34. John Lawrence. Native of Great Britian. Died Dec 25, 1814 age 80.
35. Nathaniel Eustis Died Sept. 13 1797.
36. Cary H. Hansford, M.D. Oct 29 1801
37. Rebecca Begg, widow of James Begg from island of Nevis, died Nov. 10, 1797 age 41
38. Charles R. Pollard died June 11 1813 age 26
39. Mrs. Abigail Pollard died July 7, 1795 age 31.
40. John Taylor Merchant. died sept. 11, ( no yr given.) age 31.
41. John Taylor, Merchant in Norfolk, born in the parish of Fintree in the County of Stirling in Scotland in march 1694 and died oct 25, 1744 age 51.
42. Doctor James Taylor Nov 13 1814 age 47 and 3 months
43.Catherine Macgill , wife of nathaniel Macgill daugher of Robert Taylor
    died Jan 3, 1797 age 20 yrs. 10 months.
44. Mary a. Macgill her daughter who was born in Feb. and died in Oct 1797
45. Unknown Taylor, died Jan 15 1797 age 32.
46. Robert Taylor born May 8, 1749 and died Oct 10 1826
47. Mrs. Mary. F. Camielo died aug 29 1822 age 56. (tomb by nephew peter brunet.)
48. Henry brunet died dec 12 1808 age 33.
49. elizabeth brunet may 15 1803 age 27.
50. John M. Burt died May 30 1811 age 55 years
51. Thomas Durant son of Lewis and Marcia Durant, died Jan 24 1799, 3yrs and 3 months
52. Lewis e. durant of the same parents died June 1798, age 4 months.
53. Edward Waddey, son of Edward and Sarah died Nov 22 1814 age 12 months and 15 days.
54. Hugh Finley native of Ireland died july  19 1800 age 28.
55. John Southwick his brother died (date not given)
56. Unknown Southwick wife of John Southwick died oct 14 1817 age 35.
57. Ann Taylor daughter of william and matty lindsay and the wife of francis taylor and born on Oct 8, 1782 and died on aug 17 1811 age 29.
58. Elizabeth Clark wife of Philip Lambert, died aug 4 1812 age 24.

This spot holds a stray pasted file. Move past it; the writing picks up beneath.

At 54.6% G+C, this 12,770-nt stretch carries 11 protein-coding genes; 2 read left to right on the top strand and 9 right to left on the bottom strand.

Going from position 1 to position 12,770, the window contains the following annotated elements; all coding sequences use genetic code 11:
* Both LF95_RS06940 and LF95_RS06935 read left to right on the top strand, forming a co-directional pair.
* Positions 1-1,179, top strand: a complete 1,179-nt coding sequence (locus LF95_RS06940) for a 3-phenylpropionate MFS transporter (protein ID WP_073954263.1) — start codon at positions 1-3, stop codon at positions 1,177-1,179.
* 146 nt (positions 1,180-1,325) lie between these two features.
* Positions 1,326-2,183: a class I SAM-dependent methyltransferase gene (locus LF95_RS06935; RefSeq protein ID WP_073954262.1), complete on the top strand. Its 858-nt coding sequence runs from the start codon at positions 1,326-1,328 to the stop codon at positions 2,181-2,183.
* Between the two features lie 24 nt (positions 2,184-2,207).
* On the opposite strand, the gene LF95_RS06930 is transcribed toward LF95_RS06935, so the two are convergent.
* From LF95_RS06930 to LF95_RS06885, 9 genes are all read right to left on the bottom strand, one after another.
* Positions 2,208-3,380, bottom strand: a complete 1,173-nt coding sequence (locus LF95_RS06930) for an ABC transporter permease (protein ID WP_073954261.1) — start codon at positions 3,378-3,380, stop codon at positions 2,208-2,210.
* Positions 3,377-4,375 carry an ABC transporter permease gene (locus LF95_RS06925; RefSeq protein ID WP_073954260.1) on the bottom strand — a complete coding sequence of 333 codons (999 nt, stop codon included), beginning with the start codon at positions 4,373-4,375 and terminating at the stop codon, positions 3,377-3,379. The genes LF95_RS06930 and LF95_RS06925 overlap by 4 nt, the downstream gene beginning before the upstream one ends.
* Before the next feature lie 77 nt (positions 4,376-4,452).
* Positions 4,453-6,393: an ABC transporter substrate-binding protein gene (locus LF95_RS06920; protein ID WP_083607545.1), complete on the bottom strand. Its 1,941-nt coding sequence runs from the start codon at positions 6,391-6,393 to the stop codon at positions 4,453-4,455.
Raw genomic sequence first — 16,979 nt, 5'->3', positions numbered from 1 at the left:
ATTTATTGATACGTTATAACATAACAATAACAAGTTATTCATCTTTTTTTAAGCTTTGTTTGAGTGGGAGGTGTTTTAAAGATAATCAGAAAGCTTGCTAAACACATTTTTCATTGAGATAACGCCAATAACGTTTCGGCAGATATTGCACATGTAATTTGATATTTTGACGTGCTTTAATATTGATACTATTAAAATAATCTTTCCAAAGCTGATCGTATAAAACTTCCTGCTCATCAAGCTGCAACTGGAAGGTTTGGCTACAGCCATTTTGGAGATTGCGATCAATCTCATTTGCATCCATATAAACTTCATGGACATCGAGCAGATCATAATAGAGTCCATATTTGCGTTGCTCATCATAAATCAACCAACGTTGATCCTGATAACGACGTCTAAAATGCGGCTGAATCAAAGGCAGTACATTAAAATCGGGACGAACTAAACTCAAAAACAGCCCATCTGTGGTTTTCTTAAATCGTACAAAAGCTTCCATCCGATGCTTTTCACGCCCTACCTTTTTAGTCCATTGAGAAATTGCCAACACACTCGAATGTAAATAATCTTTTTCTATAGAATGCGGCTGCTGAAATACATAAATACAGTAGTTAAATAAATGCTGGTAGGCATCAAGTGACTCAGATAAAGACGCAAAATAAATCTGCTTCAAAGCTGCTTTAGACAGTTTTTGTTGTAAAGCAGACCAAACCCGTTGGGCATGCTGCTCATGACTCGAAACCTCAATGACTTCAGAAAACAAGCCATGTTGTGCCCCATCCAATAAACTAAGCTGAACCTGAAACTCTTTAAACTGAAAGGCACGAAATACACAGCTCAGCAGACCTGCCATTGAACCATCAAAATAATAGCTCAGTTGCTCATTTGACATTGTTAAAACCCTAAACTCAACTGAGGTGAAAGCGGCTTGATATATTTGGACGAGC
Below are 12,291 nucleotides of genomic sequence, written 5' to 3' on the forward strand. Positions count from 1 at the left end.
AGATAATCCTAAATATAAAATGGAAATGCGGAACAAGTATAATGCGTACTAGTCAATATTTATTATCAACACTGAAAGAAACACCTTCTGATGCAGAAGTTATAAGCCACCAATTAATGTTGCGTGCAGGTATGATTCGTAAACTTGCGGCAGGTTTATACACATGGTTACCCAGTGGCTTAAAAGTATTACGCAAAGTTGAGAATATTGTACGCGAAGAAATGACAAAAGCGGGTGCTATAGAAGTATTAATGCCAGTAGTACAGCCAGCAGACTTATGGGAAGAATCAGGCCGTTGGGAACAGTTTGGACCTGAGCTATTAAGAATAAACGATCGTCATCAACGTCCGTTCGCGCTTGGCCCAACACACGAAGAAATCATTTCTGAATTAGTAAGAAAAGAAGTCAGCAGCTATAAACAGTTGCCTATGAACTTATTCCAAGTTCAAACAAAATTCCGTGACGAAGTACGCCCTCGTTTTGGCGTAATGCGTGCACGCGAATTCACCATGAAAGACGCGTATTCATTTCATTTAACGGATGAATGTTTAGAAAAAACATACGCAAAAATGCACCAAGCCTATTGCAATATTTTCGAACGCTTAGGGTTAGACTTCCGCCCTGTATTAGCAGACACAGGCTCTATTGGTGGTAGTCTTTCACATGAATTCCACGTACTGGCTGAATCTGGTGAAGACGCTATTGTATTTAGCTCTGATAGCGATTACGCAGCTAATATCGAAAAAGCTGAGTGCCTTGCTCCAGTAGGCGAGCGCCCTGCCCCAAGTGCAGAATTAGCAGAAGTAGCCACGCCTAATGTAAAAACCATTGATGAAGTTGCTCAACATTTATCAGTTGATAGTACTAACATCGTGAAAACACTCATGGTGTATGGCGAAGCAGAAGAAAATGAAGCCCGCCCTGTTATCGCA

59. Mrs. Lucy Nestell wife of Docy peter Nestell died aug  21 1804
60. catherine hall daughter of martha and thomas hall born feb 8 1820 and died same yr.
61. Sarah Nivison , relec of John Nivison who was born on aug 30 1760 and died may 3 1830
62. Louisa g. Coles daughter of john and sarah nivison born dec 20 1795 married col. ia.a coles on april 10 1823 and died sept 5 1824
63. John Nivison born april 20 1760 and died may 11 1820
64.   William t. nivison born nov 10 1789 and died oct 21 1821
65. Sarah daughter of walker and ann l tazewell born aug 14 1809 and died july 1, 1810.
66. Elizabeth waddey of NorthHampton born feb 12 1786 and died july 21 1806
67. Capt. thomas Mathews 4 va. mil. inf. revolutionary war.
68. Samuel w. cushing of Berwick, mass. killed in a duel april 24 1800 age 23
69. william mclauchlin from dunbarton scotland died aug 1 1800 age 38 yrs.
70. rev. james died jan 14 179?
71. charles tyler died dec 1 1821 age 40.
72. william watson no dates given
73. sarah h. green consort of john green died nov 25 1827 age 53, and there 3 childern. infants
    margaret, William and John.
74. mary wife of william summers died nov 12 1800
75. daughter of summers died march 20, age 33.
76. william commack jr of caroline county died aug 21 1805 age 16 y rs.
77. sarah banks died june 16 1831 age 40  yrs.
        








 


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ST. PAUL'S IN NORFOLK VIRGINIA
NEWSPAPER ARTICLE ABOUT CHURCH
AUGUST 1, 1875